Select your language

Suggested languages for you:
Log In Start studying!
StudySmarter - The all-in-one study app.
4.8 • +11k Ratings
More than 3 Million Downloads
Free
|
|

All-in-one learning app

  • Flashcards
  • NotesNotes
  • ExplanationsExplanations
  • Study Planner
  • Textbook solutions
Start studying

Sources of Stress

Save Save
Print Print
Edit Edit
Sign up to use all features for free. Sign up now
Sources of Stress

For many of us, stress is a part of our daily lives. It’s what you feel when the deadline for an assignment approaches or an exam is just around the corner. People who work, for example, feel stress when they have to complete specific tasks or struggle with the workload. Stress itself is an old mechanism that puts the body into a heightened state of reaction to cope with the situation at hand. But because of its archaic origins, it does not always do its job well (and does not always adapt well to the modern age).

So what would be some types and sources of stress?

Sources of stress are the environmental factors that trigger a stress response and affect our mental health.

These factors can be:

  • Everyday struggles inherent to our routine

  • Workplace stress includes all factors related to work, such as workload related to project deadlines.

    There are six main areas of work-related stress. These are related to demands (e.g., not being able to cope with job demands), control (e.g., someone feeling like they have no control over how they work), support (e.g., not receiving enough support), relationships (e.g., being harassed at work), role (e.g., not fully understanding what the role entails) and change (e.g., adjusting to when changes at work happen).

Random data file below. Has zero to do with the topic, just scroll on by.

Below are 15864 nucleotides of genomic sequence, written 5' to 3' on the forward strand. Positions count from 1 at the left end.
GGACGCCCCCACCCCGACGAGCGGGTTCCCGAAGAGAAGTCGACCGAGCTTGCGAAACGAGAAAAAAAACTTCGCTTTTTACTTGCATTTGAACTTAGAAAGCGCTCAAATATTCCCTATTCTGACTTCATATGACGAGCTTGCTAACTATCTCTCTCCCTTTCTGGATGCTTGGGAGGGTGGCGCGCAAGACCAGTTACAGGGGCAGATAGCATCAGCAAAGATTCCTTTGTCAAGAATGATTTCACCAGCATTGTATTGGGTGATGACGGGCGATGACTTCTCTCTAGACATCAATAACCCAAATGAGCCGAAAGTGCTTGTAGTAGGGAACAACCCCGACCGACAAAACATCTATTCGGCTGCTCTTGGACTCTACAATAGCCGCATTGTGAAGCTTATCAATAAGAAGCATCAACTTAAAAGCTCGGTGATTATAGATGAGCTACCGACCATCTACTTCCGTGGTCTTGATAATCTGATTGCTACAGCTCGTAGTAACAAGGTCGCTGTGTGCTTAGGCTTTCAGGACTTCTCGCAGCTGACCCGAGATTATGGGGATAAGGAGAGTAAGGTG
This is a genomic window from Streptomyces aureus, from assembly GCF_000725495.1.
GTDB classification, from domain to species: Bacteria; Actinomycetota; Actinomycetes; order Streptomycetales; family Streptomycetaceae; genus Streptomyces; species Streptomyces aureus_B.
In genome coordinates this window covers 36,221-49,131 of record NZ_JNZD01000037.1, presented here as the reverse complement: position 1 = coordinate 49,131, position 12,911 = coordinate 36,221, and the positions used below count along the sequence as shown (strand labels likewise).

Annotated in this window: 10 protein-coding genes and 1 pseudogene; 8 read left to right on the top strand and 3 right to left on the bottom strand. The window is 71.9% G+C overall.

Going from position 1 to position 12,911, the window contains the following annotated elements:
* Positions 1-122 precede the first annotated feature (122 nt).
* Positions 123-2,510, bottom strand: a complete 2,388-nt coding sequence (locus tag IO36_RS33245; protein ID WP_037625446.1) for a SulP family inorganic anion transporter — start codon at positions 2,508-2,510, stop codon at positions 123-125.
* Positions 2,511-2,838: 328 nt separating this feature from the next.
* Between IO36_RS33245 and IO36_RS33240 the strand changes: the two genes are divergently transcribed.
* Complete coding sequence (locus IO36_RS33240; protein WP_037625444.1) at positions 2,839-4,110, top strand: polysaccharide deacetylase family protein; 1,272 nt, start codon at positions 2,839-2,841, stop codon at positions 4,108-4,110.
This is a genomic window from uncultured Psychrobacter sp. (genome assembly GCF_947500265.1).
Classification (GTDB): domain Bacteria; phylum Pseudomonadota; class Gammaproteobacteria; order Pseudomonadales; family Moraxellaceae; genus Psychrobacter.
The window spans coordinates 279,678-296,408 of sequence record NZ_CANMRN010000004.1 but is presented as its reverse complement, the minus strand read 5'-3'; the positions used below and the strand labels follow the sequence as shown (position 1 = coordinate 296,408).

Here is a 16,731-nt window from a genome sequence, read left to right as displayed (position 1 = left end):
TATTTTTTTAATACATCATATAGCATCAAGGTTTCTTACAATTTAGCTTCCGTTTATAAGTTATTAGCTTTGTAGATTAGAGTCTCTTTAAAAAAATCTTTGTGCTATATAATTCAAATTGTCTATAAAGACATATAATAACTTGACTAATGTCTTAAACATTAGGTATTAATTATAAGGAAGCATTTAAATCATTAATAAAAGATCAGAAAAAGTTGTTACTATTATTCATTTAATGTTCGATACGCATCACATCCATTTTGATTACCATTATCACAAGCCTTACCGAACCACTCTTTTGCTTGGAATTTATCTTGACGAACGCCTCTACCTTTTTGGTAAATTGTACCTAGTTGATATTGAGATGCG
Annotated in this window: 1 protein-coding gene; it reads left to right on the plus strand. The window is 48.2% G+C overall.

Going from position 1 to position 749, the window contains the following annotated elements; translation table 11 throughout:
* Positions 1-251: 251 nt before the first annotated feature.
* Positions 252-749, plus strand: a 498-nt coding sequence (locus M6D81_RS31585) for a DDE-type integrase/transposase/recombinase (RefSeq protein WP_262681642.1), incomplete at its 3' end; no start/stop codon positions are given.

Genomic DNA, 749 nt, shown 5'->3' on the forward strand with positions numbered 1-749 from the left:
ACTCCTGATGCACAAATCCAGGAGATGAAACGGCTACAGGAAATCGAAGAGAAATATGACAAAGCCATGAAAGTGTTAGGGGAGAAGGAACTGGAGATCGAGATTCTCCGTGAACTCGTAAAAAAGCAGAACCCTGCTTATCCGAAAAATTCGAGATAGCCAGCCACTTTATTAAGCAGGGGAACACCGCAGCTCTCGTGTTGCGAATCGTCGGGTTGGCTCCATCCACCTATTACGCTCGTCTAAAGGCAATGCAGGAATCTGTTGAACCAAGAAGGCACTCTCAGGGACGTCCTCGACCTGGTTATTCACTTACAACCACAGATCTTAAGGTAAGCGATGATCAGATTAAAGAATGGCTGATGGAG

• Significant life changes, such as the death of a loved one, disrupt one’s life.


Sources of Stress Stress StudySmarter

Stress, Flaticon

Types and sources of stress

Losing your job can be a source of psychological stress as it causes much social and economic distress. Another example could be having to go through a divorce can be psychological stress for many people.

Some top sources of stress are financial problems, work stress, stress from personal relationships (e.g., friends, partner, family), stress from parenting (managing a busy schedule), and daily hassles. In addition, our personality can play a part in the stress we experience; for example, perfectionists may demand too much of themselves, leading to stress.


Let us examine some of these different sources of stress.

Causes of stress: life changes


Life changes are significant events that disrupt daily routine to such an extent that the tasks automatically become more strenuous, such as getting ready for work every day. We then invest more mental energy in these minor tasks, leaving us exhausted and unable to focus on other areas of our lives.

Life changes can be positive (e.g., a marriage) and negative (e.g., a divorce) at the same time. Any type of life change requires physical and psychological adjustment; the more significant the life-changing event, the more adjustment it will require.

The Holmes and Rahe (1967): Social Readjustment Rating Scale (SRRS)

Holmes and Rahe (1967) developed a Social Readjustment Rating Scale (SRRS) based on 43 everyday life events and analysed 5000 patients. These events are referred to as life-changing units (LCU) and constitute the numbers of each score. A higher LCU means the event was more stressful.

The death of a spouse, a divorce, and school change are examples of one of the 43 everyday life events included in the list.